# Find the minimal possible perimeter of a convex $n$-gon with integer vertices

Find the minimal possible perimeter of a convex $n$-gon with vertices at points with integer coordinates. The polygon must have interior angles less than $180$ degrees.

It is guaranteed that $n$ is even. For $n = 4$ the output should be $4$.

It is optimal do a square with side length $1$ in this test.

For $n = 10$ the output should be $14.12899$.

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This is an example of a convex $10$-sided polygon with minimal perimeter (with vertices at integer coordinates). It has four sides of length $1$, four sides of length $\sqrt{2}$, and two sides of length $\sqrt{5}$, for a total of about $14.12899$. What is the formula?

• Could you visuallize it when n=6 and n=8 joriki! Jun 5, 2018 at 12:07
• I guess that as always is asked to OP you should show what you have tried yet. You just copied the problem and image from a challenge from code fights (codefights.com/challenge/bfXbznXk7oHMD7Ddv). Dont know what are the policies about this situations, but at least I´ll try the answer the questions at least once the challenge is finished. Jun 5, 2018 at 20:03

Each edge corresponds to a point in $\mathbb Z^2\setminus\{0\}$. (To visualize this, pick an orientation, traverse the polygon and for each edge, shift the initial vertex to the origin and mark the final vertex with a dot.)

The contribution of an edge to the perimeter is the distance of the corresponding point in $\mathbb Z^2\setminus\{0\}$ from the origin. You can't use the same point twice (since that would produce an "angle of $\pi$" that the question disallows). So just add up the distances from the origin to the closest $n$ points in $\mathbb Z$.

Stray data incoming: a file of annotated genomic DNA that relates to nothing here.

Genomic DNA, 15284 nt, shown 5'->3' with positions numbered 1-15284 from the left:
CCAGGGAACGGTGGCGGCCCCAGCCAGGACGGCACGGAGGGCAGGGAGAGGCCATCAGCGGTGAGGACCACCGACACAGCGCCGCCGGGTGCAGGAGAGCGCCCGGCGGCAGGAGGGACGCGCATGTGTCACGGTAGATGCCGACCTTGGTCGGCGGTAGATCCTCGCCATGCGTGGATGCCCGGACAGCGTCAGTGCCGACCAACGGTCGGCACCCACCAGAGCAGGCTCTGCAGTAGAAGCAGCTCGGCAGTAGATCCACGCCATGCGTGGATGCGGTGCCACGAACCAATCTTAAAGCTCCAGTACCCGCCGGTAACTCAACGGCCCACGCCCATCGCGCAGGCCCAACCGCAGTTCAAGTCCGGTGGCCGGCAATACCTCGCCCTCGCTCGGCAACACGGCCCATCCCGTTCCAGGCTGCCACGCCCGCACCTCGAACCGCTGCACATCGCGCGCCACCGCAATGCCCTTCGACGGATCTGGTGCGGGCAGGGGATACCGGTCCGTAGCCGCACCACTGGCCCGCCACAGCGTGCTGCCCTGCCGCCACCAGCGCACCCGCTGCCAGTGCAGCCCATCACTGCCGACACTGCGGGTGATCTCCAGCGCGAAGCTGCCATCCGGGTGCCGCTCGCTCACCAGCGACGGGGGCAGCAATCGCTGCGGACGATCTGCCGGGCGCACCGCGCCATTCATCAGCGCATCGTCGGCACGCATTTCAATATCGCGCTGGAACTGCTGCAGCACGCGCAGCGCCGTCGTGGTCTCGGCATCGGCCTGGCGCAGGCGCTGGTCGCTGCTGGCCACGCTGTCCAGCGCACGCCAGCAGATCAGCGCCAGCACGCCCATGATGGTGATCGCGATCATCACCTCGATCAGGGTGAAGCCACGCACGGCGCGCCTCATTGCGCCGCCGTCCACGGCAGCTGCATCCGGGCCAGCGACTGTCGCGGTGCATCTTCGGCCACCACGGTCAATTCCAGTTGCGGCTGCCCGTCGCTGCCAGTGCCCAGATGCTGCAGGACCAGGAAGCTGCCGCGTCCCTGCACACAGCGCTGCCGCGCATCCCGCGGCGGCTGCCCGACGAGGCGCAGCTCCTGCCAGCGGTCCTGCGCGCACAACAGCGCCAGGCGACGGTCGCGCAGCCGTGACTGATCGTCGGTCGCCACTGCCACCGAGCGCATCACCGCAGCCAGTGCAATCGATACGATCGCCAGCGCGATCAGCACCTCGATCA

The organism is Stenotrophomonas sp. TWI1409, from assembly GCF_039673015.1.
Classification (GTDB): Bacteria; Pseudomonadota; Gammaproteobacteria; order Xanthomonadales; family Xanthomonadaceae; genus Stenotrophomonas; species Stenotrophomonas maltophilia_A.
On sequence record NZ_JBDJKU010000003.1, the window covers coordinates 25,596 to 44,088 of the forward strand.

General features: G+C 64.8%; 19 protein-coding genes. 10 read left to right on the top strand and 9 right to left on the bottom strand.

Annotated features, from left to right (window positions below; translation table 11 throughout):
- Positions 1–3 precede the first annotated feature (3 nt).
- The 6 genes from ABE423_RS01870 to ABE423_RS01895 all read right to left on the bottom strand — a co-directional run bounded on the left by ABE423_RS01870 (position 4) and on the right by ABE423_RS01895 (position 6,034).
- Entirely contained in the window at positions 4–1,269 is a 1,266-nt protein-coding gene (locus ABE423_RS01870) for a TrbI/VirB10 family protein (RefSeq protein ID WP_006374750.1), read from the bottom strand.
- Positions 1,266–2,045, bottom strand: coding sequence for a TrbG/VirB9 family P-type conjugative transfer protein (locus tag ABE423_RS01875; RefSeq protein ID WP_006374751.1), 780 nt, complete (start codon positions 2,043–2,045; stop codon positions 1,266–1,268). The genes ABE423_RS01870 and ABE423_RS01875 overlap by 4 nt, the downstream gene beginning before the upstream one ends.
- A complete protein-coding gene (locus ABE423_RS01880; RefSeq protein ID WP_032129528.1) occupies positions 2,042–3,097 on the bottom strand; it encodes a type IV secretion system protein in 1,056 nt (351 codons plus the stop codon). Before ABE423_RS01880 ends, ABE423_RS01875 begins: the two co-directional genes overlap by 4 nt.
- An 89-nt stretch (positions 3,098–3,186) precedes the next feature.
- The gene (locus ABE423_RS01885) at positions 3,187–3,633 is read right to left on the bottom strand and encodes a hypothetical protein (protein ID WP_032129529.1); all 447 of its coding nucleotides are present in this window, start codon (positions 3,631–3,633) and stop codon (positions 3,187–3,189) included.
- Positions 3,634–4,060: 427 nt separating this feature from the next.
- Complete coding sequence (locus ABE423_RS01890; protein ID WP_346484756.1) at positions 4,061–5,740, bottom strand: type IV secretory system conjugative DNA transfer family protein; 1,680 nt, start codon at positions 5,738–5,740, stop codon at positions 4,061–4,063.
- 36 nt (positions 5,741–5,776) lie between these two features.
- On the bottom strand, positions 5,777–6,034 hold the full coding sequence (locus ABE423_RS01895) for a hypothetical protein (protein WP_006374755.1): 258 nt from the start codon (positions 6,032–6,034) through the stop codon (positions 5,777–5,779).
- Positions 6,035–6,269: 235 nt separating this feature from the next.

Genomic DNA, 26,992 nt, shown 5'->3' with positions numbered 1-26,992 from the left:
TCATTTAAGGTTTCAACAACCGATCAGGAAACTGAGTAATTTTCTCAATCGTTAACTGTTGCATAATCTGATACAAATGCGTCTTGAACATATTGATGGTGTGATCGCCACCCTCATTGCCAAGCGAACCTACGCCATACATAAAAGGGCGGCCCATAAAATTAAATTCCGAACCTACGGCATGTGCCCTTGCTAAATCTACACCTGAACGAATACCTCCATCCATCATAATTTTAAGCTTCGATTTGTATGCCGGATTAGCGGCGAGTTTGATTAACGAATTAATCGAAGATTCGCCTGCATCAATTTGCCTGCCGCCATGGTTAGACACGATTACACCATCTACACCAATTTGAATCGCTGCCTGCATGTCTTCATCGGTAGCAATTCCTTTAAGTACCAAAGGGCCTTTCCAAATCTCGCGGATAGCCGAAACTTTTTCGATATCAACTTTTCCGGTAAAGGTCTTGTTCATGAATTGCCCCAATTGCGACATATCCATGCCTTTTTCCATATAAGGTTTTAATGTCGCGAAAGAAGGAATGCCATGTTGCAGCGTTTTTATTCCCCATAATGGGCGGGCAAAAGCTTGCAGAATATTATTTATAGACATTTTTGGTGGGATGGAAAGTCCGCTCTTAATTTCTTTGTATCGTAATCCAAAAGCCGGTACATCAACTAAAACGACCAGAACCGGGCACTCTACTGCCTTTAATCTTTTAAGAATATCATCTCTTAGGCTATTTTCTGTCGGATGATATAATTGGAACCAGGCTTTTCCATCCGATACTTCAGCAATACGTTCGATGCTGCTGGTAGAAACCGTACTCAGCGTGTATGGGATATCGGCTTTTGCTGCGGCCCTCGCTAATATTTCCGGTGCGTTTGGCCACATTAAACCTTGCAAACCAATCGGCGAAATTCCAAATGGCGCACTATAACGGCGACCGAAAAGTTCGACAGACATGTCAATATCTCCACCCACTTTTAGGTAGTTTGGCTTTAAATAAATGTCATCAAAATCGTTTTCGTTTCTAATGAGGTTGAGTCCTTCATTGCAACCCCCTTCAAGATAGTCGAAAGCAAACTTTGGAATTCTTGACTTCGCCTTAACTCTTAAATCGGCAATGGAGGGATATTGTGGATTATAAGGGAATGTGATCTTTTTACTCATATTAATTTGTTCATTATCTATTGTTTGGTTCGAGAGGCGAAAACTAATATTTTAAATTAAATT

• Closest $n$ points? I think you cannot have both $(1,0)$ and $(2,0)$. So I think you want the closest $n$ points "visible from the origin". (But also, the closest $3$ points give you total $3$ but you should get $2+\sqrt{2}$. Your points have to add to $(0,0)$. Only an objection for $n$ odd) Jun 5, 2018 at 12:29
• Both good points. You've already said how to fix the first mistake. As for the second, for even $n$, you can make the points add to $(0,0)$ by always choosing opposite pairs when you have more than $2$ points to choose from. For odd $n$ I don't have an idea off the top of my head how to optimize the sum under that constraint. Jun 5, 2018 at 12:33

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I hope the OP does not mind if we discuss $n$ odd as well.

Call the points in joriki's answer the edge vectors. When $n$ is odd, perhaps we cannot choose the $n$ points nearest the origin visible from the origin as the edge vectors, since they may not add to $(0,0)$.

Can we get the least perimeter by choosing the nearest $n-1$ points and then using the last point to get sum $(0,0)$? No, when $n=5$, the $4$ nearest points already have sum zero. So we can have at most $3$ edge vectors of length $1$.

Perhaps that does work for $n=11$. Anyway, here is an $11$-gon with perimeter $4+4\sqrt{2}+2\sqrt{5}+\sqrt{10}$:

Is that the minimum for $n=11$? The edge vectors are $$(1, 0) , (2, 1) , (1, 1) , (0, 1) , (-1, 2) , (-1, 1) , (-1, 0) , (-1, -1) , (-1, -3) , (0, -1) , (1, -1)$$ Is it clear that for the minimum perimeter we must use all of the edge vectors of length $1$ and all of the edge vectors of length $\sqrt{2}$?

Is it clear in general that a minimum configuration with $n$ odd cannot use edge vector $(2,0)$ but not $(1,0)$?

Let me add $n=6$ and $n=8$ according to joriki's method, as requested by moon.